Prelab Assignment Experiment 3: Answers

Prelab Assignment Experiment 3: Answers
1. In this experiment the intermediate product, sodium benzoate, is converted to benzoic acid
by reaction with hydrochloric acid. Why can acetic acid not be used for this purpose?
The simplest definition of an acid is that it generates protons when dissolved in water (we
shall see some slightly more sophisticated definitions later in the course). We measure the
strength of an acid by the value of Ka, which is the equilibrium constant for the dissociation
HA + H2O ⇄ H3O+ + A-
πΎπ‘Ž =
[H3 O+ ][𝐴− ]
Benzoic and acetic acids are both organic acids, so we expect them to be weak; that is, to
generate only a little H+ in solution. The Ka values for acetic and benzoic acids are rather
similar, roughly 1.76 x 10-5 and 6.4 x 10-5 respectively at room temperature. These values tell
us that benzoic acid is the slightly stronger acid, so it dissociates more than acetic acid in
In the experiment we want to prepare undissociated, crystalline, benzoic acid. To do this, we
react benzoate ion with protons according to the scheme given in the manual. However, the
reaction that makes benzoic acid can go both ways (forwards or backwards), with the acid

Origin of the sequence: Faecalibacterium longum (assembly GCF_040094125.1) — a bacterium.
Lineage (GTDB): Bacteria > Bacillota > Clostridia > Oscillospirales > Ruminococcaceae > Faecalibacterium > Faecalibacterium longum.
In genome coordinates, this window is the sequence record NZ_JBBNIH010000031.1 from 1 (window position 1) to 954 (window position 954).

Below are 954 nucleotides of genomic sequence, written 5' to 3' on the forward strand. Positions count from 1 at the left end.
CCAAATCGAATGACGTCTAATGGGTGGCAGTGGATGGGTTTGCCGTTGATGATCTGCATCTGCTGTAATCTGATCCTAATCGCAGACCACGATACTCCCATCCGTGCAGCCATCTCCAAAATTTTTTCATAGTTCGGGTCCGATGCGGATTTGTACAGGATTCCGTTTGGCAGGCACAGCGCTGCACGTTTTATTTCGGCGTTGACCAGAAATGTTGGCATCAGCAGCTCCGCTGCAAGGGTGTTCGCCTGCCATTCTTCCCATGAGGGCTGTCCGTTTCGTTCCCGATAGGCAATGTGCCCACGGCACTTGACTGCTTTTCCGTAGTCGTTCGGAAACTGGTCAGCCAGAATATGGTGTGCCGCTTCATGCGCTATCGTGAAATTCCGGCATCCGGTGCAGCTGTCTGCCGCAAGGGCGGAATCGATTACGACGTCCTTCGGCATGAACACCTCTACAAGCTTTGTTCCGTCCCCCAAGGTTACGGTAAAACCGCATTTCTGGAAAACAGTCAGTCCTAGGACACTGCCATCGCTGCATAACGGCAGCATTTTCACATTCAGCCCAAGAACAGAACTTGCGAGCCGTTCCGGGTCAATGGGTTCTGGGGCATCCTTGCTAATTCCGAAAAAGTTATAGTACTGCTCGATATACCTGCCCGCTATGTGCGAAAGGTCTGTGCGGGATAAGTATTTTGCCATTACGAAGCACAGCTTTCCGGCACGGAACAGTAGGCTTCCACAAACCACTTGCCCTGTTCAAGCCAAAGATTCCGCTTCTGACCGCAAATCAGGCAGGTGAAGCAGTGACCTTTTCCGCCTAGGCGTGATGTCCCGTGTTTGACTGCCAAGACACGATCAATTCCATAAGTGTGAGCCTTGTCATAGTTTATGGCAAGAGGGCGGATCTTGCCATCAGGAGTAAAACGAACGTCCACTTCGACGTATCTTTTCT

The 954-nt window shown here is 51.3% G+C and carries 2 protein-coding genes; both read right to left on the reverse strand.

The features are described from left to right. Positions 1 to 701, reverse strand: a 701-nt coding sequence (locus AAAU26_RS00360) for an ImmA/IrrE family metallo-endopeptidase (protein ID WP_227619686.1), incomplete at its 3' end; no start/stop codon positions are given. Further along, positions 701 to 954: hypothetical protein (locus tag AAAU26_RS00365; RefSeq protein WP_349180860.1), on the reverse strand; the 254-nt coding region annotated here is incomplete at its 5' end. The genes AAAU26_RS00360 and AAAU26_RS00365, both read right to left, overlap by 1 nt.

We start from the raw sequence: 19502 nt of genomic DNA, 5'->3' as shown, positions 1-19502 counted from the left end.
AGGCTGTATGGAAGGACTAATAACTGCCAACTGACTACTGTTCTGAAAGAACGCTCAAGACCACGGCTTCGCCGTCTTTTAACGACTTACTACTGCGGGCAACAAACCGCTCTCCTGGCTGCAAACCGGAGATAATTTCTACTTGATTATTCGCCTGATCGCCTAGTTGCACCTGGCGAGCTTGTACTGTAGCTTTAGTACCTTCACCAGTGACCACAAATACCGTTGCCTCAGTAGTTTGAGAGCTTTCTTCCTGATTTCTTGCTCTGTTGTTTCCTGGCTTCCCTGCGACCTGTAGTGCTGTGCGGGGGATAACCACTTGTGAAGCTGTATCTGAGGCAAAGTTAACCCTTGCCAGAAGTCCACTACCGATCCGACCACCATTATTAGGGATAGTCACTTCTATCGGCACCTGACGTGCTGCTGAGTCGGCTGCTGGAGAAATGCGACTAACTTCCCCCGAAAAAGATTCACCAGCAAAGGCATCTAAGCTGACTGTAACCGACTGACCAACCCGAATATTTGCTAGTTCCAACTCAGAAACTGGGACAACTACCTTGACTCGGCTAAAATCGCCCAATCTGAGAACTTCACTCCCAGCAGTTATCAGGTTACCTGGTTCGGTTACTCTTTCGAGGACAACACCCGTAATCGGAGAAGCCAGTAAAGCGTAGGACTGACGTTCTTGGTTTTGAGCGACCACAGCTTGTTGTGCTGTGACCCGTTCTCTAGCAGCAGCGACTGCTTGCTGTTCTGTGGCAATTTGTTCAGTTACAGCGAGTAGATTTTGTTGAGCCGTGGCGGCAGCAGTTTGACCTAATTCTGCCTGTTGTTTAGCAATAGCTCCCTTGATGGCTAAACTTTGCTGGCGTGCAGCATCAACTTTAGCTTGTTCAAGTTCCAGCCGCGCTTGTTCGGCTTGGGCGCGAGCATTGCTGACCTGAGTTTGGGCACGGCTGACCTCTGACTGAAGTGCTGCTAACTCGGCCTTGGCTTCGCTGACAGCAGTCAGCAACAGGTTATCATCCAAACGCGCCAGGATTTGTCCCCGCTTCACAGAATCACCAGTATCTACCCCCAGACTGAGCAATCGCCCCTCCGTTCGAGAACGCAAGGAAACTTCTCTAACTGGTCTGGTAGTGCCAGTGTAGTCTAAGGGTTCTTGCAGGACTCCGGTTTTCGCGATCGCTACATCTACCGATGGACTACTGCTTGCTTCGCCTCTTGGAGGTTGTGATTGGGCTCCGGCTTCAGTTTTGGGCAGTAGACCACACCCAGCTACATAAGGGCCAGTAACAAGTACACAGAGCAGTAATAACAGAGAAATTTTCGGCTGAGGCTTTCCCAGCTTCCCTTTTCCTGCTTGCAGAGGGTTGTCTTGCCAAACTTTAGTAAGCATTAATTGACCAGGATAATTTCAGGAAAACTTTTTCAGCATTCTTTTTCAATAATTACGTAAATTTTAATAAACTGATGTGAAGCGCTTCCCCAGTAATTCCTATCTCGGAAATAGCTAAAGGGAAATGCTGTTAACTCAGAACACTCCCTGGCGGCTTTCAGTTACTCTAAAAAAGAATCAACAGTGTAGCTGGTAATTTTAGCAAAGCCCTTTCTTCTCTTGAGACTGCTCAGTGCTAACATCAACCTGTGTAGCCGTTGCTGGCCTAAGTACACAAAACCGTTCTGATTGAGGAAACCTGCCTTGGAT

that we form dissociating again to regenerate the benzoate ion. We need to suppress the
dissociation as much as possible, since when the acid dissociates it stays in solution and
therefore passes through the Buchner funnel and is lost. We can do this by using a strong
mineral acid, such as HCl, to supply a large excess of hydronium ion and force the
equilibrium to the left (think Le Chatelier if you've come across this…). Acetic acid won't
work properly because it will generate too low a concentration of hydronium ions, so the
amount of undissociated benzoic acid present when acetic acid is used is very low.
2. Calculate the molecular weights of benzoic acid and ethyl benzoate.
Benzoic acid: C7O2H6 → 84 + 32 + 6 = 122 g mol-1
Ethyl benzoate: C9O2H10 → 108 + 32 + 10 = 150 g mol-1
3. In a particular reaction 20.0g of ethyl benzoate was hydrolysed and 13.5 g of benzoic acid
produced. Calculate the percentage yield of benzoic acid.
Begin by calculating how many moles of ethyl benzoate are present at the start of the
reaction. Then check to see how many moles of benzoic acid can theoretically be made from
this amount of starting material. Next calculate how many grams of acid this is, and finally
calculate the percentage yield.
Moles of ethyl benzoate = 20g /150 g mol-1 = 0.133
This is also the number of moles of acid produced, as the reaction stoichiometry is 1:1
Hence the theoretical yield is 0.133 mol x 122 g mol-1 = 16.26g
and the percentage yield = 13.5/16.26 x 100 = 83%